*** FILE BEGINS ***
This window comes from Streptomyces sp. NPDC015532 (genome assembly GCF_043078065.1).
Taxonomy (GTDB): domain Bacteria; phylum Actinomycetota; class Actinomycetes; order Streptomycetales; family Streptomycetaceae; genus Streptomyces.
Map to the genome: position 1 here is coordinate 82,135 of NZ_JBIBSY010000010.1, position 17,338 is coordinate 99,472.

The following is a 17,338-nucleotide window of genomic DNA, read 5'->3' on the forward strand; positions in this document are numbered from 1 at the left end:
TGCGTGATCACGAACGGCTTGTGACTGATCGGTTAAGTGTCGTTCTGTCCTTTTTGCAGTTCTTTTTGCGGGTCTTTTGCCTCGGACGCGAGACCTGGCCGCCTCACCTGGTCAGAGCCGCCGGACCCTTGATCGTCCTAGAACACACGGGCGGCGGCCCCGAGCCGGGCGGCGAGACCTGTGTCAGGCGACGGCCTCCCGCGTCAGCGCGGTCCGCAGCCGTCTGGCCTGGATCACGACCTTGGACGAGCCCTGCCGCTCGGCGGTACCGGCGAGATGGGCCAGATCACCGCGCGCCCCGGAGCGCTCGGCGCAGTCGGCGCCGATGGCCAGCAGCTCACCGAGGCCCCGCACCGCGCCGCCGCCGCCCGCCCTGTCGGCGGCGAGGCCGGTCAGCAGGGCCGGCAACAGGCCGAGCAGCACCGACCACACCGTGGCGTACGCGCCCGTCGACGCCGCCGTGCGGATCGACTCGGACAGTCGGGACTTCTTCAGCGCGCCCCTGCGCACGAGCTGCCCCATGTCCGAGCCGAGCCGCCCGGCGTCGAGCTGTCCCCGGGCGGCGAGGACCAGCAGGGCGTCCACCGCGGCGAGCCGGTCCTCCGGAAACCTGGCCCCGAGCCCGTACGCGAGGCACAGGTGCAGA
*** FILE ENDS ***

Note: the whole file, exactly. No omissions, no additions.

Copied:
This window comes from Streptomyces sp. NPDC015532 (genome assembly GCF_043078065.1).
Taxonomy (GTDB): domain Bacteria; phylum Actinomycetota; class Actinomycetes; order Streptomycetales; family Streptomycetaceae; genus Streptomyces.
Map to the genome: position 1 here is coordinate 82,135 of NZ_JBIBSY010000010.1, position 17,338 is coordinate 99,472.

The following is a 17,338-nucleotide window of genomic DNA, read 5'->3' on the forward strand; positions in this document are numbered from 1 at the left end:
TGCGTGATCACGAACGGCTTGTGACTGATCGGTTAAGTGTCGTTCTGTCCTTTTTGCAGTTCTTTTTGCGGGTCTTTTGCCTCGGACGCGAGACCTGGCCGCCTCACCTGGTCAGAGCCGCCGGACCCTTGATCGTCCTAGAACACACGGGCGGCGGCCCCGAGCCGGGCGGCGAGACCTGTGTCAGGCGACGGCCTCCCGCGTCAGCGCGGTCCGCAGCCGTCTGGCCTGGATCACGACCTTGGACGAGCCCTGCCGCTCGGCGGTACCGGCGAGATGGGCCAGATCACCGCGCGCCCCGGAGCGCTCGGCGCAGTCGGCGCCGATGGCCAGCAGCTCACCGAGGCCCCGCACCGCGCCGCCGCCGCCCGCCCTGTCGGCGGCGAGGCCGGTCAGCAGGGCCGGCAACAGGCCGAGCAGCACCGACCACACCGTGGCGTACGCGCCCGTCGACGCCGCCGTGCGGATCGACTCGGACAGTCGGGACTTCTTCAGCGCGCCCCTGCGCACGAGCTGCCCCATGTCCGAGCCGAGCCGCCCGGCGTCGAGCTGTCCCCGGGCGGCGAGGACCAGCAGGGCGTCCACCGCGGCGAGCCGGTCCTCCGGAAACCTGGCCCCGAGCCCGTACGCGAGGCACAGGTGCAGA